Davao municipality sets cap to Mt. Apo trekkers
Subscribe Now April 12, 2014 at 07:58pm
Julius Paner, Sta. Cruz tourism officer, said limiting the number of climbers to 250 persons using the trail in the town was in consonance with an ordinance that aims to minimize environmental disturbance every climbing season.
Paner said the cap on the number of persons allowed to use the Sta. Cruz trail counts climbers, their guides, and porters.
“Trekkers planning to use the Sta. Cruz trail will have to fill up a form at the tourism office and pay the P500 registration fee per person. In addition, they would be required to get guides and porters before a climbing permit will be issued,” he said.
In Digos City, Edgardo Elera, the city tourism officer, said a monitoring and rescue team would be on standby during the Summer climb.
Digos also hosts the Kapatagan trail, one of the gateways to Mt. Apo.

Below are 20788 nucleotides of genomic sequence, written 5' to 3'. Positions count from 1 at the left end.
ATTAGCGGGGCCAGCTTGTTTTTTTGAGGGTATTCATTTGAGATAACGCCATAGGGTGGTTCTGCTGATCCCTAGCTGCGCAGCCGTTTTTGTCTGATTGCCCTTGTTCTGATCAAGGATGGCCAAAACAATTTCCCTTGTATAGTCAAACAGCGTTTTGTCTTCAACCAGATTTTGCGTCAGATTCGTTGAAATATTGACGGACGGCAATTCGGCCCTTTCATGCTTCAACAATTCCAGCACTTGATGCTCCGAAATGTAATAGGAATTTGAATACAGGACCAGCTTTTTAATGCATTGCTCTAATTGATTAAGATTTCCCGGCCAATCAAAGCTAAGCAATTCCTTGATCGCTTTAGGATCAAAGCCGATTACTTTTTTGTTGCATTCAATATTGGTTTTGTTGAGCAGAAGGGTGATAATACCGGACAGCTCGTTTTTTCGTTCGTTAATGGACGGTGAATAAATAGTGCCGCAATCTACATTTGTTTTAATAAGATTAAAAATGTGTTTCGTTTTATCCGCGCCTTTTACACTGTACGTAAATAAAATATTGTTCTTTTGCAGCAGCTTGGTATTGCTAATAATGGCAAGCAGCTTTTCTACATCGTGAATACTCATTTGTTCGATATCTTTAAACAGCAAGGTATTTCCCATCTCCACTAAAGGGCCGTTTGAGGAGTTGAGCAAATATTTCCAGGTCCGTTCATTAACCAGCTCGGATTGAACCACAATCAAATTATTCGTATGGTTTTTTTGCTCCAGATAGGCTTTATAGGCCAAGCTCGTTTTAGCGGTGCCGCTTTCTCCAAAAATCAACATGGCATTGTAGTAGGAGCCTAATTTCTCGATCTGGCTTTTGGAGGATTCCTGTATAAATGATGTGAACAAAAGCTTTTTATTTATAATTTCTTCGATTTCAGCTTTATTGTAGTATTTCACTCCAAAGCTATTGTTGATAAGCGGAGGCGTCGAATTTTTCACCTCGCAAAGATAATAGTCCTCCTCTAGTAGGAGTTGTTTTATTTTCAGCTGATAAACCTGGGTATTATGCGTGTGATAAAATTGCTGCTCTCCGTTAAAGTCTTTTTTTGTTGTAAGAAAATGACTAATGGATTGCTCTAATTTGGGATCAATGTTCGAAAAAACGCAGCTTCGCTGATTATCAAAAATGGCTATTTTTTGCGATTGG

Elera said locals using the Kapatagan trail will be charged P720, foreigners P1,080 and students, P432.
He advised climbers not to transact with dubious personalities to prevent a repeat of an incident two months ago, when 20 trekkers from Luzon were victimized by conmen.
Mt. Apo is home to about 272 bird species, including critically endangered ones such as the Philippine Eagle. It is among areas of the country with the highest land-based biological diversity in terms of flora and fauna, according to the Department of Environment and Natural Resources.
The country’s highest peak, as it has been known, always attracted mountaineers and scientists since the first attempts to scale it by non-Lumads (native ethnic group) – that of Jose Oyanguren in 1852 and Señor Real in 1870.
History books said the first successful climb to Mt. Apo was recorded in October 1880 by expedition was led by Don Joaquin Rajal, then the governor of Davao.
There are two climbing seasons to Mt Apo. Aside from the annual summer climb, mountaineers can also scale the 2,954-meter potentially-active stratovolcano that traverses Kidapawan, Makilala, and Magpet in North Cotabato; and Bansalan, Digos, and Sta. Cruz in Davao del Sur in October.
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